SSDB was originally an individual open-source project. It was started by Zuyang Wu in 2013, aiming to work as an alternative for Redis. Currently, SSDB is being used in many productive environments to replace Redis, including several well-known companies and startups.
SSDB supports Snappy data compression library developed by Google since version 1.6.2. In LevelDB, developers should explicitly set parameters to use Snappy in the compile time. SSDB changes this feature by directly integrating the source code of Snappy to the project. By default, SSDB will use Snappy, but users can still choose to use a non-compression version. SSDB with Snappy compression is compatible with non-compression data.
SSDB does not support concurrency control, because operations are executed individually and there is no transaction. However, unlike Redis, SSDB supports multi-threads to avoid write operations blocking read operations (since 1.5.2). All write operations are executed in a single thread while read operations are executed in other threads.
SSDB supports four main data types, which are key-value, hashmap, sorted set and list. The key-value data type is used to store data with no strong relations. The hashmap is used to store data in different sets with counting and sorting based on the key value. Sorted set sorts all entries based on a score integer, and unlike key-value and hashmap, it cannot be used to store large data. List stores data in the queue structure.
SSDB uses LevelDB as its storage engine. Operations on different data types are based on the implementation of LevelDB. LevelDB uses Log-Structured Merge Tree for data storage, and Skip List for memtable.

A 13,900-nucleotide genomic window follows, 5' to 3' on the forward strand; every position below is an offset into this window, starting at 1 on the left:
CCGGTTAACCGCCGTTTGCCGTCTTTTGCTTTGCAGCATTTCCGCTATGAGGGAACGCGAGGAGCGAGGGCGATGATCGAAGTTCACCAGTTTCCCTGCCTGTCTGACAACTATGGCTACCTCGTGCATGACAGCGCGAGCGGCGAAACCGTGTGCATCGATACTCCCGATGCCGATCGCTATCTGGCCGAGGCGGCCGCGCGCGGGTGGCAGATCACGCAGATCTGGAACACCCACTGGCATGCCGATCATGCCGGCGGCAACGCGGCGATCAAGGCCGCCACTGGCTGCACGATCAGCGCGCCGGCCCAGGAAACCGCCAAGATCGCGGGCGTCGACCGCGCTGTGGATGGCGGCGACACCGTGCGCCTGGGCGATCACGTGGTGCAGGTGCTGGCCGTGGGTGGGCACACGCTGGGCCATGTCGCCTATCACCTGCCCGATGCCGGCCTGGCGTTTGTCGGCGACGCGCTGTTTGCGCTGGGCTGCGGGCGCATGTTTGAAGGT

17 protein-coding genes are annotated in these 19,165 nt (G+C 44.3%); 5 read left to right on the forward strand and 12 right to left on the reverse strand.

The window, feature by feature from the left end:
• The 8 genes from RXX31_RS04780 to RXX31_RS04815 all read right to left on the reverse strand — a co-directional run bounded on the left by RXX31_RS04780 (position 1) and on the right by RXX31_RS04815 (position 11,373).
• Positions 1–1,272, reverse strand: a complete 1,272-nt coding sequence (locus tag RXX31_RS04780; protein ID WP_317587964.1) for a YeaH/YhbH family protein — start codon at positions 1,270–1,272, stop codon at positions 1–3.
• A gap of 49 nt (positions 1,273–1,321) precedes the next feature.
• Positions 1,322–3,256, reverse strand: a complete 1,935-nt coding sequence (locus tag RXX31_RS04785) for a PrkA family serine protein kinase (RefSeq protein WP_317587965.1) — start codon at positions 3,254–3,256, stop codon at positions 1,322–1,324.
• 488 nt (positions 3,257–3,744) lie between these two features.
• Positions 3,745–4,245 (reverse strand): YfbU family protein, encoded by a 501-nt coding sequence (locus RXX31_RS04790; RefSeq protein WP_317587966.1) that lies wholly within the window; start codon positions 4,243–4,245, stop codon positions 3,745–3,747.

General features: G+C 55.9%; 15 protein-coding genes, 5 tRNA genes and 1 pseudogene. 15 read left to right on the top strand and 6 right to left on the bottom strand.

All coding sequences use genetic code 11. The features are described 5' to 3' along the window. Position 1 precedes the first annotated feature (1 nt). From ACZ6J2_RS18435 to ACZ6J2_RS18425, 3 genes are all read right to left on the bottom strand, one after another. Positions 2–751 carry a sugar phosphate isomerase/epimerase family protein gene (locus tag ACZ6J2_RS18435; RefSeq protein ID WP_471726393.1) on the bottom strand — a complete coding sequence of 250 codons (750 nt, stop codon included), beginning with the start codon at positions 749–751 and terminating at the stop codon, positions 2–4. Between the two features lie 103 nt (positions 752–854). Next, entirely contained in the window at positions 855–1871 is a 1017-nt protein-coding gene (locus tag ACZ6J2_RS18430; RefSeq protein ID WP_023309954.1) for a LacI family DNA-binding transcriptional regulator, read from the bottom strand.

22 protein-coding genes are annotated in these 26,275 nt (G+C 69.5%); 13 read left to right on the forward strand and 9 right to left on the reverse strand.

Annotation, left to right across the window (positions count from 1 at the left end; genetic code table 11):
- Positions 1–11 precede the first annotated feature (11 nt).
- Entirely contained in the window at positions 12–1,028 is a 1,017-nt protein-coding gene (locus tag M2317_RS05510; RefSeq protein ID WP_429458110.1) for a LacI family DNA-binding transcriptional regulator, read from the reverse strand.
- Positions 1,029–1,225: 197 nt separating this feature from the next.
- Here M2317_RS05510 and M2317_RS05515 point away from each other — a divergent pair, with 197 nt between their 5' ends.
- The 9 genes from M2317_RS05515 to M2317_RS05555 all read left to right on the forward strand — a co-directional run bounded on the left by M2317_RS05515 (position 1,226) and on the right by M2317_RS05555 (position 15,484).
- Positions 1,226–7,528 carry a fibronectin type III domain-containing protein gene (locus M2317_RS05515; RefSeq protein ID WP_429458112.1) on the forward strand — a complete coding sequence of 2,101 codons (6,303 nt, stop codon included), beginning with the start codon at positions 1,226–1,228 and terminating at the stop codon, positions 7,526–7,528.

SSDB supports logical logging for its operations. It has multiple logging levels. The log file will change its name and create a new log file when exceeding the size limitation.
No query compilation is found in SSDB.
SSDB implements three separate iterator classes for key-value, hashmap and sorted set.
Firstly, SSDB supports a set of shell commands to execute queries. Secondly, SSDB provides custom APIs for a wide range of programming languages, including C#, C++, Erlang, Go, Java, Lua, PHP, Python, Ruby, Swift. Besides, developers can use the Redis client to connect the server with REdis Serialization Protocol. The command set of SSDB is similar to that in Redis.
SSDB is a single-node database management system. Initially, the server does not share anything with other nodes. However, as SSDB supports Redis API, developers can directly use Twemproxy to manage a number of SSDB servers. Besides, it is also workable to use the combination of Redis and SSDB.
C#, C++, Erlang, Go, Java, Lua, PHP, Python, Ruby, Swift
BSD, iOS, Linux, OS X, Windows